Rema, 13, lives in Jenderes, northwest Syria. Her right leg had to be amputated after the roof of her building collapsed on her during the earthquake. | © HI
Rema is a something of a miracle. From her room in one of HI’s 13 partner hospitals in the area of Jindires, northwest Syria, she tells us what happened to her.
Her face is very pale and there is a lost look in her dark eyes. She struggles to speak, her voice still a whisper. But two weeks after the earthquake that devastated parts of Turkey and northwest Syria, 13-year-old Rema remembers every minute of what happened after feeling the first tremors. She told us about it:
”We were asleep when we felt the first violent tremors, especially as we were on the third floor. Because the higher up you are, the more you feel them. They were really strong. Our door was stuck closed; it took a while to get it open. I went out before my parents to open the door for them and went downstairs ahead of them. When my parents were on the third floor, I was at the entrance of the building. I had almost reached the door when something fell on me from the roof; I tried to lift it off me, but I couldn’t. Then there was an aftershock and the roof came down on top of me. I couldn’t move anymore. All my family got out. I was stuck there and started to shout. My sister heard me. She went down and told our relatives that I was still alive. They came and started clearing away the debris around me. They started by freeing my arm and hair. They started digging towards me and there was a body just next to me. It was the body of a child; he must have been about ten years old. They kept digging and cleared a space around me. I was in a lot of pain because of the stones on top of me, but clearing the debris around me brought some relief. They gave me some water and made me drink some juice. I spent 30 hours under the debris.”
Rema's right leg was literally crushed under the weight of the rubble. An emergency medical team was dispatched to amputate her leg on site before taking her to hospital. She came round from the anaesthetic to find herself in a hospital bed surrounded by her mother and aunt. One of a family of six girls and two boys, all her brothers and sisters are safe.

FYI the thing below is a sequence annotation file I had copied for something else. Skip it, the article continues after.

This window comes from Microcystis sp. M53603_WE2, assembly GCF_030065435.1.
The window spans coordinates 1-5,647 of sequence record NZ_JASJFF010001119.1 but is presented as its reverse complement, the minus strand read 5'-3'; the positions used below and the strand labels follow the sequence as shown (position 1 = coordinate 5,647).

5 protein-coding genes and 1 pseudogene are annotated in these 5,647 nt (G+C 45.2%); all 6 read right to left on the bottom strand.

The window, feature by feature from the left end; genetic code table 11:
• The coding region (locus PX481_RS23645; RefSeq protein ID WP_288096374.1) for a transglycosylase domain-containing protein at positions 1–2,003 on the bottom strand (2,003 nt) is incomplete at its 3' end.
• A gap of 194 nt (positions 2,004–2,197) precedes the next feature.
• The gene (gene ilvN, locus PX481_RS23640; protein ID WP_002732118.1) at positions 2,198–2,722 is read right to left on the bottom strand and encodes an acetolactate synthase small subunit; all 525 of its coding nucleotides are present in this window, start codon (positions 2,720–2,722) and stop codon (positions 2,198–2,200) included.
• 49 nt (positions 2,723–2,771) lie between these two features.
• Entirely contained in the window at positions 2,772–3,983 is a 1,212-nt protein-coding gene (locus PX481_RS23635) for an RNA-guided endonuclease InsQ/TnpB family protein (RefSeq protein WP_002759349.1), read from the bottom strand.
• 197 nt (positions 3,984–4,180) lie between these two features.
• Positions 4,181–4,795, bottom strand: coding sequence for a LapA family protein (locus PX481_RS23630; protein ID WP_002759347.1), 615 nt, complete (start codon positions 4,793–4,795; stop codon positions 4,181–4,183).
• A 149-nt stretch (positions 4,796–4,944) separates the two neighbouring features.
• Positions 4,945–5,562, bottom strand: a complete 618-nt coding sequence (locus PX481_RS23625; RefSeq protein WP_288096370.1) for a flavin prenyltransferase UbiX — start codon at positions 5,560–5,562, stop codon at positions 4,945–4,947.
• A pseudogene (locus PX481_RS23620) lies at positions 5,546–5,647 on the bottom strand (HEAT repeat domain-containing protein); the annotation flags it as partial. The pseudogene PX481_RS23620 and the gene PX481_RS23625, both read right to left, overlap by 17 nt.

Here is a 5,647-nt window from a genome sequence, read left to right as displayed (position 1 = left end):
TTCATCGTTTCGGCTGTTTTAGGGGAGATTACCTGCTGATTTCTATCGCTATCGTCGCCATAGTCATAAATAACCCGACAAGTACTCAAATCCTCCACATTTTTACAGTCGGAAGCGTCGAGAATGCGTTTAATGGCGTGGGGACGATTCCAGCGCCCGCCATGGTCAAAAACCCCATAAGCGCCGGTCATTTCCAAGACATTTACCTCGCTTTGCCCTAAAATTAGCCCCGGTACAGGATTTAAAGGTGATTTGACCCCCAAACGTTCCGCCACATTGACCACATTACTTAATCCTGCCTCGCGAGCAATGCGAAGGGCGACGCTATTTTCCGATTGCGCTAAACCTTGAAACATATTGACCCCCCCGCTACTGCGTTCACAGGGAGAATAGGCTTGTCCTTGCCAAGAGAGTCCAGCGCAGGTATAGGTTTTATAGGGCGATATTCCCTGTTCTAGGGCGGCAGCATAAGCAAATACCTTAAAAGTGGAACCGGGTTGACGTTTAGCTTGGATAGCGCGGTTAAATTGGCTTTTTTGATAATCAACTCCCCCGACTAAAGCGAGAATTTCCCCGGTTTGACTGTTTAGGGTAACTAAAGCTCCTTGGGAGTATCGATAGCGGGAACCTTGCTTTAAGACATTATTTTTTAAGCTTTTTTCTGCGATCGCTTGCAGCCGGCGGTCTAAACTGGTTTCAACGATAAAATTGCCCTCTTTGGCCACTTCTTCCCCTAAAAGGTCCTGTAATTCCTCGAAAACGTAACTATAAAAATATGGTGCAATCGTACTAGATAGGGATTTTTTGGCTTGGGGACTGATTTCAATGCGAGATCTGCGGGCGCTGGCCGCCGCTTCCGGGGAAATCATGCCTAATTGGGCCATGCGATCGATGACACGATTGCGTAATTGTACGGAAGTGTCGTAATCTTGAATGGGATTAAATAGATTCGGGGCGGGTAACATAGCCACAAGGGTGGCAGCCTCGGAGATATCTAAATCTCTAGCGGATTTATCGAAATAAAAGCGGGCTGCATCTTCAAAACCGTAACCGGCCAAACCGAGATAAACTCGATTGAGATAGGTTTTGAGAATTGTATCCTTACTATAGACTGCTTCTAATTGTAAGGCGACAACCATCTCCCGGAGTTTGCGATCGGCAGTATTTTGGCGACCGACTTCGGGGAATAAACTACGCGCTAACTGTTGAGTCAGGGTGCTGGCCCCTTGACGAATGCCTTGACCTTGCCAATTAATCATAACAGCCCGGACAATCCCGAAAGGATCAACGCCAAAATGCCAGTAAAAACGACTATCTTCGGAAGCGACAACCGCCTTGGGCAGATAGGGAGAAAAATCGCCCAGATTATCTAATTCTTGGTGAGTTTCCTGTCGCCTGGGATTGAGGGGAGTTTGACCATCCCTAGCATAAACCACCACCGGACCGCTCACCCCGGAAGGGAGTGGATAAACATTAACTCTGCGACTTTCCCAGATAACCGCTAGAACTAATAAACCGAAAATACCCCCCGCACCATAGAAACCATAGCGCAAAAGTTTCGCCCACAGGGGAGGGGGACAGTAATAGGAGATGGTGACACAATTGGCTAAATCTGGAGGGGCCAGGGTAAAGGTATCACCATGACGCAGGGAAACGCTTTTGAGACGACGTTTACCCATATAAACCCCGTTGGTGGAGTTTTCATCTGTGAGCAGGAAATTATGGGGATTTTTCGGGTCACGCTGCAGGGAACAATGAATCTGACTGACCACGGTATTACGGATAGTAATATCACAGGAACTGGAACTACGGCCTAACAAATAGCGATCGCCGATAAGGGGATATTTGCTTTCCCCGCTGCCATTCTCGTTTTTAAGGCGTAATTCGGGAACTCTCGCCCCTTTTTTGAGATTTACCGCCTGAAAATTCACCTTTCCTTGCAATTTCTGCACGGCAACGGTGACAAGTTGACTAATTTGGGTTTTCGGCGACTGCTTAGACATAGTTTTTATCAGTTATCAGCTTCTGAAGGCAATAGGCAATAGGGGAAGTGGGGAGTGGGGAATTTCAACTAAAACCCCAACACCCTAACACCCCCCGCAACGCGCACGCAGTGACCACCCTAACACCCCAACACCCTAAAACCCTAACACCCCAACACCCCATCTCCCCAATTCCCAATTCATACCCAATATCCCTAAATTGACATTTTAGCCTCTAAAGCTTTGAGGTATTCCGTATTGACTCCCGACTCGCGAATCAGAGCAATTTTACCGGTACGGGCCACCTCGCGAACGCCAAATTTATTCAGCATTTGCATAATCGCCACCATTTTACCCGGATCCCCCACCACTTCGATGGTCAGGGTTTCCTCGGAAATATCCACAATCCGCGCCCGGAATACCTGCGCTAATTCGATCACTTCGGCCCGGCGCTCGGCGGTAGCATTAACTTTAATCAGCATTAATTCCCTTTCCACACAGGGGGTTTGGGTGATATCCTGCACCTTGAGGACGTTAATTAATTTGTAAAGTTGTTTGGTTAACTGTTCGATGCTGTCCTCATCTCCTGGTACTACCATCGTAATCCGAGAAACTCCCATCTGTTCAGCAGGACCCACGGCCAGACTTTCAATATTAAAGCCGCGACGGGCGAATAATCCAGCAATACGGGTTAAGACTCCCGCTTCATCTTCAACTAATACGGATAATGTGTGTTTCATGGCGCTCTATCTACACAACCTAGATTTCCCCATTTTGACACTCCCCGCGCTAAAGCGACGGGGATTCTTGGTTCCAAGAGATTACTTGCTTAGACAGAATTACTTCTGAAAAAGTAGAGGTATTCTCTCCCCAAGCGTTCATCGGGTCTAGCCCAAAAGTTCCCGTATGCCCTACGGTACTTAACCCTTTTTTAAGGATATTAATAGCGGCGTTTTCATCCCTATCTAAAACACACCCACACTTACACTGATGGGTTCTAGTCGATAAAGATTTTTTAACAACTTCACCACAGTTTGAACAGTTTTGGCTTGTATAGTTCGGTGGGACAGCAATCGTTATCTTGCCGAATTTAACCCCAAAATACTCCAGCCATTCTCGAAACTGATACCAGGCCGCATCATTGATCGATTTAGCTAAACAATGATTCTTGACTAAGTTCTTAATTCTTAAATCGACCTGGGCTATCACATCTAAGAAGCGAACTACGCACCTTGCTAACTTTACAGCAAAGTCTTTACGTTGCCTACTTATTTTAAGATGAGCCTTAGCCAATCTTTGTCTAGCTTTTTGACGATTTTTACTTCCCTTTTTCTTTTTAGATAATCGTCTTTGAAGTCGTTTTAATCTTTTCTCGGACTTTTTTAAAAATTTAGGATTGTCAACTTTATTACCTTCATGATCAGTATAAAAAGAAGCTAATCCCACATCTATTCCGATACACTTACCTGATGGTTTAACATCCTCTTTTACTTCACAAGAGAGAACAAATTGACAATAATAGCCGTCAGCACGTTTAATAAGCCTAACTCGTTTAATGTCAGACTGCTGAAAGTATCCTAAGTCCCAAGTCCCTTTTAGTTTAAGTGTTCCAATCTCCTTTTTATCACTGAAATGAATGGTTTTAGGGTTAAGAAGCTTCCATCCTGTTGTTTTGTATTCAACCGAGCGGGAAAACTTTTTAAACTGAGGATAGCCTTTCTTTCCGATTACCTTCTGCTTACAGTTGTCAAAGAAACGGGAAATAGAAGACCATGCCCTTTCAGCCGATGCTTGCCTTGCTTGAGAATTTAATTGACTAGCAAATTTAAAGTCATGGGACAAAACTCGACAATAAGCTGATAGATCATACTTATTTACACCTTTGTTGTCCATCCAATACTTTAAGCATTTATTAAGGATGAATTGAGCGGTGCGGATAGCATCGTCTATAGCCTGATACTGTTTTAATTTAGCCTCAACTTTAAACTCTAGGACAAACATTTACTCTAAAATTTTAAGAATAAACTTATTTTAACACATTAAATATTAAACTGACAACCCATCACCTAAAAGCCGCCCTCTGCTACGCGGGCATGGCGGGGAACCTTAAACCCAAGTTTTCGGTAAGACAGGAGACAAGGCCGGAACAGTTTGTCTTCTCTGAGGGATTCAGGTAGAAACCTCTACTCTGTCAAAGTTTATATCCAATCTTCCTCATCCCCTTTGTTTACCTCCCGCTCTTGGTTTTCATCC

Since being admitted to the hospital, Rema has been cared for by Asma1, a physiotherapist working at this HI partner facility. As she always does with victims of such severe trauma, Asma first went with the hospital psychologist to talk to Rema and assess whether she understood that she had lost her leg and how well she was coming to terms with this distressing and life-changing event. And to gain her trust.
Asma then lost no time in starting Rema's rehabilitation sessions. She explained to us what the sessions involved:
“We started with simple breathing techniques to help her deal with any phantom pain, which is common after an amputation. Then I gave her different exercises to do, sitting and standing, to develop her balance and strengthen her muscles.”
"It is important to start these rehabilitation exercises as soon as possible to prevent complications from setting in, especially after a major surgical procedure like amputation. A session lasts an average of 45 minutes, but it depends on Rema's condition. It is too early to talk about a prosthesis. For the moment, our objective is to help Rema get around on crutches. This is a first step towards regaining autonomy."
Rema has held on in the face of her experience with courage and determination that has earned her the respect of the medical team accompanying her.
"From the beginning I was optimistic, I wanted to get on with my life, but when they came, they made me feel even more optimistic. They told me they were going to fit me with a prosthesis and I would be able to live normally. That really boosted my morale. I am doing exercises every day."
When we asked how she sees her future, Rema simply said that she has hope and wants to get on with her life. Currently in the third grade, Rema is a serious student and plans to become a paediatrician. So that one day she can in turn save the lives of other children.